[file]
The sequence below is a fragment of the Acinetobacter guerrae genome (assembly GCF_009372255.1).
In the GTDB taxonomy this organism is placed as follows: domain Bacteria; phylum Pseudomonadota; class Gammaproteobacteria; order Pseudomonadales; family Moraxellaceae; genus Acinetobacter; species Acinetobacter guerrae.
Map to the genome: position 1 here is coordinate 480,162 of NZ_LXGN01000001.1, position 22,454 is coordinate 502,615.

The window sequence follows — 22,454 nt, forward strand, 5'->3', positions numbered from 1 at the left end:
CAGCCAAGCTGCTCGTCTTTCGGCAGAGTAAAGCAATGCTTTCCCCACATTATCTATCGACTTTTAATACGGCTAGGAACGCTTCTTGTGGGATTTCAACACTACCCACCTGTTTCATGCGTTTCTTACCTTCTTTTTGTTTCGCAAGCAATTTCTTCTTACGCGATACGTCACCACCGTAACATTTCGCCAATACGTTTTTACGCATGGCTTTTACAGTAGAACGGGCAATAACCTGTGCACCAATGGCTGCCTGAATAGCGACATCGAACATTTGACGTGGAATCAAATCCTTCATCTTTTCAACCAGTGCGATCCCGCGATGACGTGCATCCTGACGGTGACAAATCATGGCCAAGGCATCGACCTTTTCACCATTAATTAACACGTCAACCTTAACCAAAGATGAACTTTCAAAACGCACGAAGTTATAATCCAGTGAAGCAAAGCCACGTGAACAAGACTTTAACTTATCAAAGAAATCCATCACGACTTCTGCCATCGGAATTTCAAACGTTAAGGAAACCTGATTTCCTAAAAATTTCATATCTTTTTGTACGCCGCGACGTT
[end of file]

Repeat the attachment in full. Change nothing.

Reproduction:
The sequence below is a fragment of the Acinetobacter guerrae genome (assembly GCF_009372255.1).
In the GTDB taxonomy this organism is placed as follows: domain Bacteria; phylum Pseudomonadota; class Gammaproteobacteria; order Pseudomonadales; family Moraxellaceae; genus Acinetobacter; species Acinetobacter guerrae.
Map to the genome: position 1 here is coordinate 480,162 of NZ_LXGN01000001.1, position 22,454 is coordinate 502,615.

The window sequence follows — 22,454 nt, forward strand, 5'->3', positions numbered from 1 at the left end:
CAGCCAAGCTGCTCGTCTTTCGGCAGAGTAAAGCAATGCTTTCCCCACATTATCTATCGACTTTTAATACGGCTAGGAACGCTTCTTGTGGGATTTCAACACTACCCACCTGTTTCATGCGTTTCTTACCTTCTTTTTGTTTCGCAAGCAATTTCTTCTTACGCGATACGTCACCACCGTAACATTTCGCCAATACGTTTTTACGCATGGCTTTTACAGTAGAACGGGCAATAACCTGTGCACCAATGGCTGCCTGAATAGCGACATCGAACATTTGACGTGGAATCAAATCCTTCATCTTTTCAACCAGTGCGATCCCGCGATGACGTGCATCCTGACGGTGACAAATCATGGCCAAGGCATCGACCTTTTCACCATTAATTAACACGTCAACCTTAACCAAAGATGAACTTTCAAAACGCACGAAGTTATAATCCAGTGAAGCAAAGCCACGTGAACAAGACTTTAACTTATCAAAGAAATCCATCACGACTTCTGCCATCGGAATTTCAAACGTTAAGGAAACCTGATTTCCTAAAAATTTCATATCTTTTTGTACGCCGCGACGTT